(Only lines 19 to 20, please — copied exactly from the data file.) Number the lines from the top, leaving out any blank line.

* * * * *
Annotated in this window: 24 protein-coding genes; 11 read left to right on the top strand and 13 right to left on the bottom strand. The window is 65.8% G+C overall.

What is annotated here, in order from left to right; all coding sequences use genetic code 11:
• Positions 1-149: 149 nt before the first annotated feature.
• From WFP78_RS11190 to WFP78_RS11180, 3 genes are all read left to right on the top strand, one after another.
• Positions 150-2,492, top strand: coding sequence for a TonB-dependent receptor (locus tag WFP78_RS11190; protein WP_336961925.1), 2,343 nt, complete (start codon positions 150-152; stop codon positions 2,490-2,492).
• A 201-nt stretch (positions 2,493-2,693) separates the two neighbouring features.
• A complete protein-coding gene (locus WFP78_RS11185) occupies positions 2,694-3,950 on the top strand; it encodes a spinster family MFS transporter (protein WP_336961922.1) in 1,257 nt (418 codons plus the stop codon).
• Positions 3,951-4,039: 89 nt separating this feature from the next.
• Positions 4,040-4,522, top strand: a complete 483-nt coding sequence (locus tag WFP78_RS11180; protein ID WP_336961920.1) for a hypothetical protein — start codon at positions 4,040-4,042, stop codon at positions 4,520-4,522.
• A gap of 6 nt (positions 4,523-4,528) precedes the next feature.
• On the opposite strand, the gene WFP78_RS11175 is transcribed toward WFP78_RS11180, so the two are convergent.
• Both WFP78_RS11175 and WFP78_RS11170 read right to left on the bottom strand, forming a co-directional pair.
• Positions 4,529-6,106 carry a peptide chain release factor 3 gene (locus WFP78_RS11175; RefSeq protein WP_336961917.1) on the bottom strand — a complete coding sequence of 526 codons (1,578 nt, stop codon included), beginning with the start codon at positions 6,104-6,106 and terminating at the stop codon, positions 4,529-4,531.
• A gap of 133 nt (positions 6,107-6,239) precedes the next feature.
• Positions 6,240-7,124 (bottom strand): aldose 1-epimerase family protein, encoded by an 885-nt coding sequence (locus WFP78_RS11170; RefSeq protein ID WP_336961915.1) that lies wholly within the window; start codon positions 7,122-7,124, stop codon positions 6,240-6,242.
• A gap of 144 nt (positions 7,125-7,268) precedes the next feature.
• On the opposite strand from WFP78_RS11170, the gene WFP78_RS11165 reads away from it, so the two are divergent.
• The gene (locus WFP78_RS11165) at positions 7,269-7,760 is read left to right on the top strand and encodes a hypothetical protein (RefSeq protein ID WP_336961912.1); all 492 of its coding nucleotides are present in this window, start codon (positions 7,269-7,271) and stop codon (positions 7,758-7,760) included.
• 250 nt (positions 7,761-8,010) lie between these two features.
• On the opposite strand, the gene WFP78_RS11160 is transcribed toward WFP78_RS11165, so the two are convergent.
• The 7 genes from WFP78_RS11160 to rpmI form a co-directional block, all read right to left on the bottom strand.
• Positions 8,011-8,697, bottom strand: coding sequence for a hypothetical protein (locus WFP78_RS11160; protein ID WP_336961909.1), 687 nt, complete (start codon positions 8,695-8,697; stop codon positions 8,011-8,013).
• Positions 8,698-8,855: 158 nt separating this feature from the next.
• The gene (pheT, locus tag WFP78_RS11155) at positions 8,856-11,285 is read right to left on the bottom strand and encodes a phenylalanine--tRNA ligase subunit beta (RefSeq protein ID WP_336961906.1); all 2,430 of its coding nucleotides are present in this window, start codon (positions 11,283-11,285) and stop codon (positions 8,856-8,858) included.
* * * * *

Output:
• 250 nt (positions 7,761-8,010) lie between these two features.
• On the opposite strand, the gene WFP78_RS11160 is transcribed toward WFP78_RS11165, so the two are convergent.